Why the eMachines Model Is Paying Off

 
 
By eweek  |  Posted 2004-04-18 Email Print this article Print
 
 
 
 
 
 
 

In an exclusive eWEEK interview, eMachines founder John Hui explains why the company's model works in today's market and what his plans are now that eMachines has been acquired by Gateway.

In 1998, when the "smart" money was being placed on Internet startups, eMachines Inc. was founded with the noble, if not tired, mission to build quality, inexpensive PCs for consumers. It was an idea straight out of a 1992 time capsule. And like many PC makers in 1992, eMachines found itself on life support after only two short years. In 2001, desperate to keep his ship afloat, company founder John Hui bought the publicly traded company back for about $1 a share and set it on an intensely focused course of customer focus and low overhead. His first order of business: Hire someone to lead the company who had a more intimate knowledge of the eMachines customer—not the technology. Hui found that person in Wayne Inouye, the companys main man at its top distribution partner, Best Buy. The move paid off. Shipments started to climb, and revenues followed. All the while, eMachines, under the team of Inouye and Hui, stayed focused, and by the time Gateway Inc. completed its acquisition of the company last month, eMachines had shipped a total of more than 5 million PCs. Hui took time out of his schedule earlier last week to give an update on his career, as well as explain the significance of the eMachines model, to Michael R. Zimmerman, eWEEK Executive Editor/News. Youre now the second largest Gateway shareholder [37.5 mill shares], but other than that you were not part of the reorg after the acquisition was made. What are you doing now? Nothing. (laughs) No, Im just kidding. After this, and in the spirit of turning eMachines around, Im actively looking for companies that are similar to eMachines. Something I can turn around and do something about.
What kind of company are you looking for?
[A company] that needs some restructuring and needs some direction so I can have a chance to turn it around. Are you sticking with the tech sector or considering companies outside the industry? Preferably in the tech sector. Thats the only field I really know. Other fields I dont know that well. But of course, if its not an area that requires a special expertise, I would consider it.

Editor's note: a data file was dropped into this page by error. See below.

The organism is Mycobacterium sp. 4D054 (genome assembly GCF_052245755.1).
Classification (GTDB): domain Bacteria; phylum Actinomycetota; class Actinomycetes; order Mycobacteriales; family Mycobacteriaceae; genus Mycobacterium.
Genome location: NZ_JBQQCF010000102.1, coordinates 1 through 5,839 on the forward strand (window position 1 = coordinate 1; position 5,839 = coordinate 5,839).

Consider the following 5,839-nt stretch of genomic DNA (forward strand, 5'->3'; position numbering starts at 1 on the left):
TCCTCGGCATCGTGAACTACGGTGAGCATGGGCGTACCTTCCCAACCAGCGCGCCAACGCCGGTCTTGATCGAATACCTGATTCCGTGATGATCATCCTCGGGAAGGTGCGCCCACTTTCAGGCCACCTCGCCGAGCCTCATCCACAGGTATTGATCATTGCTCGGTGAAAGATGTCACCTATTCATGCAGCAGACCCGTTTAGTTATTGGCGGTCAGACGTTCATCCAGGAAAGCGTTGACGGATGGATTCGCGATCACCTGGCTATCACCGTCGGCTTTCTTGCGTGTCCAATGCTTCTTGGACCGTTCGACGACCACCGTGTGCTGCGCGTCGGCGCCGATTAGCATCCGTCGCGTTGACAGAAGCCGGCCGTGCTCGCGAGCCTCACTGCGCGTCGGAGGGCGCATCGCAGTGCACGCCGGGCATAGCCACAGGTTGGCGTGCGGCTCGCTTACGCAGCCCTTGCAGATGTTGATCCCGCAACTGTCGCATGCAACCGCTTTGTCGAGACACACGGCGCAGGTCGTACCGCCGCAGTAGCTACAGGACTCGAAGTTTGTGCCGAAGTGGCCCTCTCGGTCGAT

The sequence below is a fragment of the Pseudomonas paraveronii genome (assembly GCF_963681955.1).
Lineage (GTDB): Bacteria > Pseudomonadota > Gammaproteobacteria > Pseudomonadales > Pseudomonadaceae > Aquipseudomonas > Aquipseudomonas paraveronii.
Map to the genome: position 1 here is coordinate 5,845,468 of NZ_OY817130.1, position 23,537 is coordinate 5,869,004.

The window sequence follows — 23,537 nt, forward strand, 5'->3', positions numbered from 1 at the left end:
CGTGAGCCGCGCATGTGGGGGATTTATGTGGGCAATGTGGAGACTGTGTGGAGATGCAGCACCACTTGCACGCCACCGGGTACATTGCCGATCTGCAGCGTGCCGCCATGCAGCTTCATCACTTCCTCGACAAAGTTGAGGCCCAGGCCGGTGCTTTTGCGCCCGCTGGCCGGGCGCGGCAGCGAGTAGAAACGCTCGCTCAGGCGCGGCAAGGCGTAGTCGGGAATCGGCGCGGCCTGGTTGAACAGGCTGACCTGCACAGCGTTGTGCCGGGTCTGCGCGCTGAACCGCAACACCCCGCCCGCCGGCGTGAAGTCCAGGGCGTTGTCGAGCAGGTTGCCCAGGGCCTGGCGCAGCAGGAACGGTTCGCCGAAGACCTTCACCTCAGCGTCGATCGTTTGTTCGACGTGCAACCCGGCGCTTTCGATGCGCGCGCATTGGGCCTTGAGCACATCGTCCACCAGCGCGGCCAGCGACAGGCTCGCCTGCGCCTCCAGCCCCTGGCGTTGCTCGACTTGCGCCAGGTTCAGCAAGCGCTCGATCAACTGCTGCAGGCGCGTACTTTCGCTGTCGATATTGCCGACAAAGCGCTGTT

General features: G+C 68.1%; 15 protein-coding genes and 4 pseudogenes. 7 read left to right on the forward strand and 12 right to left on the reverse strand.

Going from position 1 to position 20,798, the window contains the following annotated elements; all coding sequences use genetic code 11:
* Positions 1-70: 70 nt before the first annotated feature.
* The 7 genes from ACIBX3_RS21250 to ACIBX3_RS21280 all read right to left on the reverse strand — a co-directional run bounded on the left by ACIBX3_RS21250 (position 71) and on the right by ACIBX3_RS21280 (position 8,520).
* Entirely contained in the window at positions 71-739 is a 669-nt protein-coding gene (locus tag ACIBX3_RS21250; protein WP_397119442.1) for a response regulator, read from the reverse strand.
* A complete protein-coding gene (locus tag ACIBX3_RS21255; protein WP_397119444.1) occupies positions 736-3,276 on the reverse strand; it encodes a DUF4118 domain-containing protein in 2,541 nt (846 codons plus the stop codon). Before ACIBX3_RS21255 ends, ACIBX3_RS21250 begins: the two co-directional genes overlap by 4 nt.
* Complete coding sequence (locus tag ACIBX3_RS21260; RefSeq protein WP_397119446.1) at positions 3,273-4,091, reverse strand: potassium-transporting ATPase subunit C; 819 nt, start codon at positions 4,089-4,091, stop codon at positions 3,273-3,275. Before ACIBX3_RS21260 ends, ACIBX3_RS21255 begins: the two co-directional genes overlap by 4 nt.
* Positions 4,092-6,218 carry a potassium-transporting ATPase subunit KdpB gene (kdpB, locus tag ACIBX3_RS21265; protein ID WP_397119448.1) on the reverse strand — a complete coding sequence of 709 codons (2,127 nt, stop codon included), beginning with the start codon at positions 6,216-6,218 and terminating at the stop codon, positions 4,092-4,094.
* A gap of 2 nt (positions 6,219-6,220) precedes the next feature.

Do you have any potential companies lined up? No. Honestly, the few that Im interested in are in office supplies. Are you thinking U.S.-based? Preferably, yes, U.S.-based. Youve said publicly that you first started thinking about acquiring Gateway back in 2002. My question is, the stock situation aside—that ts was trading at below cash value—what was it about Gateway that interested you the most? This is a very sensitive topic. I can tell you as much that at the time we believed we could contribute a lot to the situation. Because we were a very low-cost, low-overhead company. And we believed that Gateways overhead was too high. If we entered into this, we would be able to turn the company around. So that was why we decided to go for it. But there must have been something. Gateway did have things to offer, but at the same time, in that 2002 timeframe, they were already moving toward their second year of losses. Revenues continued to decline. They continued to reduce their employee ranks, and all the while shipments were down. So I was just curious about what it was that you saw in them. And I have this short list of things that you may have been interested in and I wanted to get your feedback on. Was it customer base? Theyve got over 300 patents. Was it manufacturing? How about we do it this way-—I cite one example, which is public now. OK. Because at this time I really cannot talk, because Gateway is a public company and I am one of the largest shareholders and at this moment I am qualified as an insider, so its difficult for me to discuss anything in detail. A good example is that from the very beginning my philosophy was that Gateway should close all the stores—based on the overhead. Because [overhead] is very costly. And so, obviously, they are now closing all their stores. So that was our belief from the very beginning—to reduce overhead significantly. But there are other reasons for the stores to be closed. … Wed save on sales tax, and its very difficult to compete with the reseller. We view people like Best Buy and Wal-Mart [as resellers]; look how strong they are; how powerful they are in the retail area. It would be very difficult for Gateway to … compete with them. For example, if you are Apple theres lots of places to buy them. Everyone knows youre carrying Intel and Microsoft. They can easily go to the store, go shopping and buy [Intel and Microsoft] at Best Buy. And then you get into the situation of carrying the inventories, and that would defeat the purpose of having a mail-order company. It is interesting how this played out and how it was executed. I would like to emphasize that Ted [Waitt, chairman of Gateway] is still the chairman, and I have no role in the company at all. And Wayne [Inyoue, Gateway president and CEO] reports only to Ted. I dont talk to Wayne at all about business. So youre in no advisory capacity with Wayne. Absolutely not. Because he is the CEO and Ted is the chairman. He only reports to Ted. As a friend we talk, but other than that we dont talk business. Next page: PC business now a commodity.



 
 
 
 
 
 
 
 
 
 
 

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